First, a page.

Mon
Aug 10 2009
09:05 pm

Dear Michael, 

Thanks very much for getting in touch with me and letting me know what's on your mind regarding health care reform.

continued...

Providing every American with genuine access to quality, affordable health care is one of my highest priorities as a member of the U.S. Senate.  Unfortunately, the health care bills we're debating right now flunk their most important test, which is cost.  We need to be able to say to every Tennessean and every American that we have a plan that makes it possible to afford both your health care plan and your government.  The Mayo Clinic, Governor Bredesen and other Democratic governors, and the nonpartisan Congressional Budget Office have all said we're heading in the wrong direction.  Instead, we should support legislation like the Wyden-Bennett bill that I've cosponsored, which has bipartisan support and would give every American a chance to afford a health care policy like those that senators and congressmen have - and we could do that without adding one penny to the deficit, and without adding a single new government program.

I was disappointed that the Kennedy health care bill that was debated by the Senate Committee on Health, Education, Labor, and Pensions (HELP) on which I serve was so flawed and expensive that it couldn't be fixed.  On July 15, 2009, I voted against that bill in committee because it was the wrong first step on health care reform.  It sets the stage for higher state taxes, more federal debt, government-run health care, and Medicare cuts - and still would leave many Americans uninsured.  Expanding Medicaid eligibility as envisioned under the Kennedy bill would bankrupt the states at a time when states can least afford it.  In Tennessee, it would require a new state income tax of about 10 percent to pay for the increased cost - as well as adding another half trillion dollars to the national debt.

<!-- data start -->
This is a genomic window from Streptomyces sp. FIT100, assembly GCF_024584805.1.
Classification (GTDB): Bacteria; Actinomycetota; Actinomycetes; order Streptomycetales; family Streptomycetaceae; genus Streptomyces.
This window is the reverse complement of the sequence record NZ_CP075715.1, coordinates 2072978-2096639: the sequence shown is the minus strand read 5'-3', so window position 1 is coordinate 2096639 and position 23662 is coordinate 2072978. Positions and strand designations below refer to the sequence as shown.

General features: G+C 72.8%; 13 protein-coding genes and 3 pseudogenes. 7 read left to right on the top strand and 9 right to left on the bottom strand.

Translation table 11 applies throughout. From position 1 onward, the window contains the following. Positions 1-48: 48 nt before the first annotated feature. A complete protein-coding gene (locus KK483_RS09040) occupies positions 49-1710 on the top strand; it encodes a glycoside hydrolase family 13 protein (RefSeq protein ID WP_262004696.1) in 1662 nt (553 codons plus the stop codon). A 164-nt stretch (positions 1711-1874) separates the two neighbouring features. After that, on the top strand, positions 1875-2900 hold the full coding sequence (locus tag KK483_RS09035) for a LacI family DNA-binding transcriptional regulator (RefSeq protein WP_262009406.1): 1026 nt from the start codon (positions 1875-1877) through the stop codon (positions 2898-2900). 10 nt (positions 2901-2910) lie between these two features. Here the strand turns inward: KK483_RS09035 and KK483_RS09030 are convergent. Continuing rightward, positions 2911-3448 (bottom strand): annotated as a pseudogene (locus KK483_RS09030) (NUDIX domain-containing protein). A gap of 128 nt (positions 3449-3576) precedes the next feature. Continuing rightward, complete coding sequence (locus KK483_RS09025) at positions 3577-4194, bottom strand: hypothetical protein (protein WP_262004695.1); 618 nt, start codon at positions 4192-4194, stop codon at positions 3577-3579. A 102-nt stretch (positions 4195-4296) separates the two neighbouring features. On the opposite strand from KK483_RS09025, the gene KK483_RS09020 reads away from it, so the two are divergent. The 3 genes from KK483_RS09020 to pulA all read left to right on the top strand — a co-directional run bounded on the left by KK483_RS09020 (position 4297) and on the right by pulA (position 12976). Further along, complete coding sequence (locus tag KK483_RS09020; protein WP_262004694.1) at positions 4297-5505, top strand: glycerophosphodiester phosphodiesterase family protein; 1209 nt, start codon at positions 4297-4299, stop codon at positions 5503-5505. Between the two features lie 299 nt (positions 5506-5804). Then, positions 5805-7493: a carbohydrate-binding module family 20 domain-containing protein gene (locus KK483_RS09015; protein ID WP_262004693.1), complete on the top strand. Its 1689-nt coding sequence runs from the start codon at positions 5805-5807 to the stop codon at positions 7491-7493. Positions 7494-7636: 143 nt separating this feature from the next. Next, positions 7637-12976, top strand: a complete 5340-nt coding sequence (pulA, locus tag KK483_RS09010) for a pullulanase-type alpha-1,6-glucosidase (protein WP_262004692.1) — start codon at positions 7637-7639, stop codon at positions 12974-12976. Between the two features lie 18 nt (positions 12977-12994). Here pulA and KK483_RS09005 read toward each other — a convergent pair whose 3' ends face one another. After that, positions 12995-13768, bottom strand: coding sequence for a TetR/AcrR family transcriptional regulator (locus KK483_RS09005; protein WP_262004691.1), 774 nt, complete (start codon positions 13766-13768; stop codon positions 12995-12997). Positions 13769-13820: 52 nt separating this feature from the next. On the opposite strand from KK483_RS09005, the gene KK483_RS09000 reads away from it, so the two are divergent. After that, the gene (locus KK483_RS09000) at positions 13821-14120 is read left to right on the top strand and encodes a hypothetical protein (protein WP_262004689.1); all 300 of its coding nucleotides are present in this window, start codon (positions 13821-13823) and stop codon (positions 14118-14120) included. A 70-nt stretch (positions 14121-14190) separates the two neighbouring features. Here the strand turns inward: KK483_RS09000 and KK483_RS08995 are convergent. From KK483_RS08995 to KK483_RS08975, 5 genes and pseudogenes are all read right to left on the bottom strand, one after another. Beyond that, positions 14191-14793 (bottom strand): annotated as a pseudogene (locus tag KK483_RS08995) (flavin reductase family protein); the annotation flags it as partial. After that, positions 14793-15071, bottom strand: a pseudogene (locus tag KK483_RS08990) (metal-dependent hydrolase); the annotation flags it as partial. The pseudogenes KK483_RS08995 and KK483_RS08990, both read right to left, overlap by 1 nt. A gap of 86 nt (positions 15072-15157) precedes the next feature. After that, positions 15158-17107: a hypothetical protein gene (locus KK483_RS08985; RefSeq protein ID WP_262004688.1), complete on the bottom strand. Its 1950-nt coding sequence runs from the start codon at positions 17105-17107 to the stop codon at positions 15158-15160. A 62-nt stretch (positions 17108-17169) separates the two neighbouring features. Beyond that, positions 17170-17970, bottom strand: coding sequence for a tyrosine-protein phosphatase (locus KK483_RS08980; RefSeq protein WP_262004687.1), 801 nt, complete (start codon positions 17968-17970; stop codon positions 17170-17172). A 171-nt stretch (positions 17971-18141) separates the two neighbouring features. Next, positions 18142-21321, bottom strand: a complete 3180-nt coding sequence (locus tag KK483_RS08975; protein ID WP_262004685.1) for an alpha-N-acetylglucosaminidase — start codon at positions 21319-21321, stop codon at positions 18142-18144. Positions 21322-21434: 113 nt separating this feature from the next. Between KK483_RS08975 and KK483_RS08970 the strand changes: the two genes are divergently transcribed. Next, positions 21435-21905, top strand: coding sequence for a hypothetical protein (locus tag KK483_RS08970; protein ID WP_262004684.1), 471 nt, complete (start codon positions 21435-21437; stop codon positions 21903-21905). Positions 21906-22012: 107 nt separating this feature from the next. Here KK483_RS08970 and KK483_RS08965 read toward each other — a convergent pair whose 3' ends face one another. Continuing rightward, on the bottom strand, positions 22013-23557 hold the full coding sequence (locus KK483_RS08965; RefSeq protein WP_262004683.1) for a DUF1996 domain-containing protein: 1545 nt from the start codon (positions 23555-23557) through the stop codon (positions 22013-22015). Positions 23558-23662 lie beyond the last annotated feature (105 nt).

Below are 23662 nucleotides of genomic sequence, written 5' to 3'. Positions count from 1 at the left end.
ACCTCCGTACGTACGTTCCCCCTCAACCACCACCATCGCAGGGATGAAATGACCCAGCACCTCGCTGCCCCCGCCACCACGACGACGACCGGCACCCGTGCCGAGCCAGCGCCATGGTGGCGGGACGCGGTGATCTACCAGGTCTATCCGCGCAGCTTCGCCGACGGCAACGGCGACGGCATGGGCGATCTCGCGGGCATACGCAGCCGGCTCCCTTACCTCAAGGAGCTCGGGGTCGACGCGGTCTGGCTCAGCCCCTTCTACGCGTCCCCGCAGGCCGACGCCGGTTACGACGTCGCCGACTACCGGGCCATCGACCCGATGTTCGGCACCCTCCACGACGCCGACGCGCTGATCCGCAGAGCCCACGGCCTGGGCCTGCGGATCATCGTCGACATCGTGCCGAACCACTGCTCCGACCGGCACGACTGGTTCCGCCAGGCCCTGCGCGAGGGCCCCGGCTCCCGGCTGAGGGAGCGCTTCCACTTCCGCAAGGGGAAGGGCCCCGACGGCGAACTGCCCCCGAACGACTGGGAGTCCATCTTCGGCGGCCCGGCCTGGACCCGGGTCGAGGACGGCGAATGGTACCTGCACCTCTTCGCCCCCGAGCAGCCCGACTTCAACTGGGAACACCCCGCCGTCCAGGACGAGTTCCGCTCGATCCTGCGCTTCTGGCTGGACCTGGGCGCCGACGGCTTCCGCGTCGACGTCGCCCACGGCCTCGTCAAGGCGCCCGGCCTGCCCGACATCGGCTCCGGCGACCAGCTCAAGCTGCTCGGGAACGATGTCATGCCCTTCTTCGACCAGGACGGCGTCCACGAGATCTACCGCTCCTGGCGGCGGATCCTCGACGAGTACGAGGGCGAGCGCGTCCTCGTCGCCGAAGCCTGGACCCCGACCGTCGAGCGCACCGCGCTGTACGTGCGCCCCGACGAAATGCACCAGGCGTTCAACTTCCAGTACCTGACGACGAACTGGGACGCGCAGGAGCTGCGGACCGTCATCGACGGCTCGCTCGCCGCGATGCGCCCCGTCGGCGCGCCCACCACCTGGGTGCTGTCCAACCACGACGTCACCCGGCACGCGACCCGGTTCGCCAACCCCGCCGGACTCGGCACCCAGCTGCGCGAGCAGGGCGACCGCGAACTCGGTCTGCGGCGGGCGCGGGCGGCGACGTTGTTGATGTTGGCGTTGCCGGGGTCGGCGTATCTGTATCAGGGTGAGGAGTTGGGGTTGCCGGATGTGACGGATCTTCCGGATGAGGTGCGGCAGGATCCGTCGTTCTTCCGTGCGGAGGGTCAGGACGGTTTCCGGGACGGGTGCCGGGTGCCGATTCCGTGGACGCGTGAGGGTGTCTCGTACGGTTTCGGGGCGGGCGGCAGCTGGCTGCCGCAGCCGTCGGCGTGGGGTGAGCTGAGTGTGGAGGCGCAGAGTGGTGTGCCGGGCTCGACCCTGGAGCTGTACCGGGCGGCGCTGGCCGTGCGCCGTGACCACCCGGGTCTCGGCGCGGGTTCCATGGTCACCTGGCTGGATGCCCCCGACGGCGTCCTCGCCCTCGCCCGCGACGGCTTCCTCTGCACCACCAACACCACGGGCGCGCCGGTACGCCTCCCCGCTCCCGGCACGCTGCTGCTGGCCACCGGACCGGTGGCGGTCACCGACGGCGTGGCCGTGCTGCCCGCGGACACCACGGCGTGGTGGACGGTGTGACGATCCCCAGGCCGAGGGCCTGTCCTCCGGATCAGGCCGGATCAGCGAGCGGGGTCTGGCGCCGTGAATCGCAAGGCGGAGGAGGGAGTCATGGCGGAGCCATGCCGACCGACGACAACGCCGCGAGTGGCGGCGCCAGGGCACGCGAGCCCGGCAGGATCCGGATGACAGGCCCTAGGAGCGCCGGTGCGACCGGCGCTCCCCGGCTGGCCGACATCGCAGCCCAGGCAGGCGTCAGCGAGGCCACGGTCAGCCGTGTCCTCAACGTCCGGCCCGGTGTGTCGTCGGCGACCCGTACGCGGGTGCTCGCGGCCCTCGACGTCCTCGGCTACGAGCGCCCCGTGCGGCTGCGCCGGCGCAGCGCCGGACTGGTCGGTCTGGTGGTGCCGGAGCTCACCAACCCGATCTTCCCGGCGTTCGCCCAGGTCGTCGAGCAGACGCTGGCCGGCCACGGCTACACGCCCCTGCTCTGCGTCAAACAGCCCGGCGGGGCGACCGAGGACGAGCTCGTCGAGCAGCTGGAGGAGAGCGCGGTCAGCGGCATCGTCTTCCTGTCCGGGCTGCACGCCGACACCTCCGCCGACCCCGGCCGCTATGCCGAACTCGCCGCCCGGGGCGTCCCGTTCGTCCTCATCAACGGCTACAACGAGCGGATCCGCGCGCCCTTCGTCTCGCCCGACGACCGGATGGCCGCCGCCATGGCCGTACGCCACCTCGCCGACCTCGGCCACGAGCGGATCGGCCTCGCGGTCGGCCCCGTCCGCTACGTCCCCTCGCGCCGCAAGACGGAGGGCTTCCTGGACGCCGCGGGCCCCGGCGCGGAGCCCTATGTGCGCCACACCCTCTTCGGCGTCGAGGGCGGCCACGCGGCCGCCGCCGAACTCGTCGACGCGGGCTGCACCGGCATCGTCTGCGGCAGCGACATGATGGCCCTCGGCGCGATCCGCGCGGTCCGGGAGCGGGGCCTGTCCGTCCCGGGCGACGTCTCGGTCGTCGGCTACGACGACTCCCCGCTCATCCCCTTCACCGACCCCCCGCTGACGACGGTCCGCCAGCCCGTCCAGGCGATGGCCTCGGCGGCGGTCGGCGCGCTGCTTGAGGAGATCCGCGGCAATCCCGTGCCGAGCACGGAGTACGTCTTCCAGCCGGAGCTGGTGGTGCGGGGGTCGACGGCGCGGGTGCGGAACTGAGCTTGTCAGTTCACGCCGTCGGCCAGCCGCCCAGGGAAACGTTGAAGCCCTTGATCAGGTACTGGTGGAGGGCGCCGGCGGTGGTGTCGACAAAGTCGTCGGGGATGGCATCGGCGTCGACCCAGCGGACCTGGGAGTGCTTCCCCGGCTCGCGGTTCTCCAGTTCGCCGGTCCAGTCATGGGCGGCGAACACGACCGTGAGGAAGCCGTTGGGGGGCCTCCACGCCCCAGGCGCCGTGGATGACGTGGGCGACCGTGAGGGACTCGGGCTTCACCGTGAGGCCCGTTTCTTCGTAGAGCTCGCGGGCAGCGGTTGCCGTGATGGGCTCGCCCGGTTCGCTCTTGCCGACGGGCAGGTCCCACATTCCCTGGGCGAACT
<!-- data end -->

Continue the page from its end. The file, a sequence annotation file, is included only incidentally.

Health care reform is one of the biggest issues facing our nation today.  In place of what's been an overly partisan process so far, we need to move forward in a bipartisan way that includes ideas from both sides of the aisle.  We need to work together to make sure that people aren't disqualified from getting health coverage because of preexisting conditions, that everyone is covered, and all Americans have access to health care at a cost their family's budget can afford.  At the same time, I am resolute in my determination not to add trillions more to the national debt and not to dump new debt on the states. 

I appreciate your taking the time to let me know where you stand, and I'll be sure to consider your comments as health care is discussed and debated in Washington and in Tennessee.

Sincerely,

Lamar

136
like
Treehouse's picture

Dear Lamar!

As I wrote to you earlier tonight at congress.org, if you take the deduction from my paycheck and the "contribution" from my employer, it would cover my healthcare needs. I don't need an insurance company/middleman between me and my doctor. If you eliminate the profits, you can probably provide healthcare to the US citizens just like other civilized nations. No, I don't want to add to the deficit but I don't believe your predictions about the outcome of bipartisan negotiations on healthcare. I want you to represent me too. And, don't forget to include women's reproductive healthcare in the reform. And if you want to eliminate Viagra from coverage, that would be ok too.

Virgil Proudfoot's picture

This is futile